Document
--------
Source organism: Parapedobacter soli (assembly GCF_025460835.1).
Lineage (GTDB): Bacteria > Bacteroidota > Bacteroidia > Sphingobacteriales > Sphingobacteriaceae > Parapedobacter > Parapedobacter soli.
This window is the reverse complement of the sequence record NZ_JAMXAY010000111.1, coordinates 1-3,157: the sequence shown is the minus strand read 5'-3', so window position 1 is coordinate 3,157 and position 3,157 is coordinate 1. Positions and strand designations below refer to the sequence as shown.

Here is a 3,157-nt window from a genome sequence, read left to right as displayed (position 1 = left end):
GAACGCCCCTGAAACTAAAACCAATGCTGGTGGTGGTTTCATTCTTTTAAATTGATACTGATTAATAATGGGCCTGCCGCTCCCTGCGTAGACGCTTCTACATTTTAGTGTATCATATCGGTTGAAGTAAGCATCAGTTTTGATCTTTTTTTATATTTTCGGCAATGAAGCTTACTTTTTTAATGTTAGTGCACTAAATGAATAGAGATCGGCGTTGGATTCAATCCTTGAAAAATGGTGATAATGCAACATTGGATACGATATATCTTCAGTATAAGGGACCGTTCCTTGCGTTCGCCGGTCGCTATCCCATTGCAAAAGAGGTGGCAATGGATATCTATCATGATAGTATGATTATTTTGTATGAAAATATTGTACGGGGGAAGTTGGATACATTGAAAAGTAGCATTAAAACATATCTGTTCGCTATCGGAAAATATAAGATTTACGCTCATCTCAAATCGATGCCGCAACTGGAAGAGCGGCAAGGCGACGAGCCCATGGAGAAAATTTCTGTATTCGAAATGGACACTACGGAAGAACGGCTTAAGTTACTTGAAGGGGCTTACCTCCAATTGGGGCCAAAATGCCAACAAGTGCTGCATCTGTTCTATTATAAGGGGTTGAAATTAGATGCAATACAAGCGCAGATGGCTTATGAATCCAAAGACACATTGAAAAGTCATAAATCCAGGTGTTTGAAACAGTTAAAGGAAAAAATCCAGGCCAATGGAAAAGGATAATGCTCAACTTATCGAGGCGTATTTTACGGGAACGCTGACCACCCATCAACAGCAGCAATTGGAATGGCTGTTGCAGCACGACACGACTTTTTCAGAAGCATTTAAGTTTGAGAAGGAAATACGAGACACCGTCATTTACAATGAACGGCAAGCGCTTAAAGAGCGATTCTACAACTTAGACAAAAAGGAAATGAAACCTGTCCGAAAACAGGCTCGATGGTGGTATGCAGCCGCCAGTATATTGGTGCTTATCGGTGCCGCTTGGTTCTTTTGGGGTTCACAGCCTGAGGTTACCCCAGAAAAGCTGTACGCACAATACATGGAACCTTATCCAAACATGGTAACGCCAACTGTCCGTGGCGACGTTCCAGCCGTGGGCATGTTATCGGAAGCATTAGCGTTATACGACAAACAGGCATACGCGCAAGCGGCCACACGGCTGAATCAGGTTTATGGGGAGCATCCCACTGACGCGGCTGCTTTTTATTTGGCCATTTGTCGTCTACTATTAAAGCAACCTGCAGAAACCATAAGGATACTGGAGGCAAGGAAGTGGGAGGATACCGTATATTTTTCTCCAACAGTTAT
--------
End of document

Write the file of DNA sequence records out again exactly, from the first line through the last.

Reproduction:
Source organism: Parapedobacter soli (assembly GCF_025460835.1).
Lineage (GTDB): Bacteria > Bacteroidota > Bacteroidia > Sphingobacteriales > Sphingobacteriaceae > Parapedobacter > Parapedobacter soli.
This window is the reverse complement of the sequence record NZ_JAMXAY010000111.1, coordinates 1-3,157: the sequence shown is the minus strand read 5'-3', so window position 1 is coordinate 3,157 and position 3,157 is coordinate 1. Positions and strand designations below refer to the sequence as shown.

Here is a 3,157-nt window from a genome sequence, read left to right as displayed (position 1 = left end):
GAACGCCCCTGAAACTAAAACCAATGCTGGTGGTGGTTTCATTCTTTTAAATTGATACTGATTAATAATGGGCCTGCCGCTCCCTGCGTAGACGCTTCTACATTTTAGTGTATCATATCGGTTGAAGTAAGCATCAGTTTTGATCTTTTTTTATATTTTCGGCAATGAAGCTTACTTTTTTAATGTTAGTGCACTAAATGAATAGAGATCGGCGTTGGATTCAATCCTTGAAAAATGGTGATAATGCAACATTGGATACGATATATCTTCAGTATAAGGGACCGTTCCTTGCGTTCGCCGGTCGCTATCCCATTGCAAAAGAGGTGGCAATGGATATCTATCATGATAGTATGATTATTTTGTATGAAAATATTGTACGGGGGAAGTTGGATACATTGAAAAGTAGCATTAAAACATATCTGTTCGCTATCGGAAAATATAAGATTTACGCTCATCTCAAATCGATGCCGCAACTGGAAGAGCGGCAAGGCGACGAGCCCATGGAGAAAATTTCTGTATTCGAAATGGACACTACGGAAGAACGGCTTAAGTTACTTGAAGGGGCTTACCTCCAATTGGGGCCAAAATGCCAACAAGTGCTGCATCTGTTCTATTATAAGGGGTTGAAATTAGATGCAATACAAGCGCAGATGGCTTATGAATCCAAAGACACATTGAAAAGTCATAAATCCAGGTGTTTGAAACAGTTAAAGGAAAAAATCCAGGCCAATGGAAAAGGATAATGCTCAACTTATCGAGGCGTATTTTACGGGAACGCTGACCACCCATCAACAGCAGCAATTGGAATGGCTGTTGCAGCACGACACGACTTTTTCAGAAGCATTTAAGTTTGAGAAGGAAATACGAGACACCGTCATTTACAATGAACGGCAAGCGCTTAAAGAGCGATTCTACAACTTAGACAAAAAGGAAATGAAACCTGTCCGAAAACAGGCTCGATGGTGGTATGCAGCCGCCAGTATATTGGTGCTTATCGGTGCCGCTTGGTTCTTTTGGGGTTCACAGCCTGAGGTTACCCCAGAAAAGCTGTACGCACAATACATGGAACCTTATCCAAACATGGTAACGCCAACTGTCCGTGGCGACGTTCCAGCCGTGGGCATGTTATCGGAAGCATTAGCGTTATACGACAAACAGGCATACGCGCAAGCGGCCACACGGCTGAATCAGGTTTATGGGGAGCATCCCACTGACGCGGCTGCTTTTTATTTGGCCATTTGTCGTCTACTATTAAAGCAACCTGCAGAAACCATAAGGATACTGGAGGCAAGGAAGTGGGAGGATACCGTATATTTTTCTCCAACAGTTAT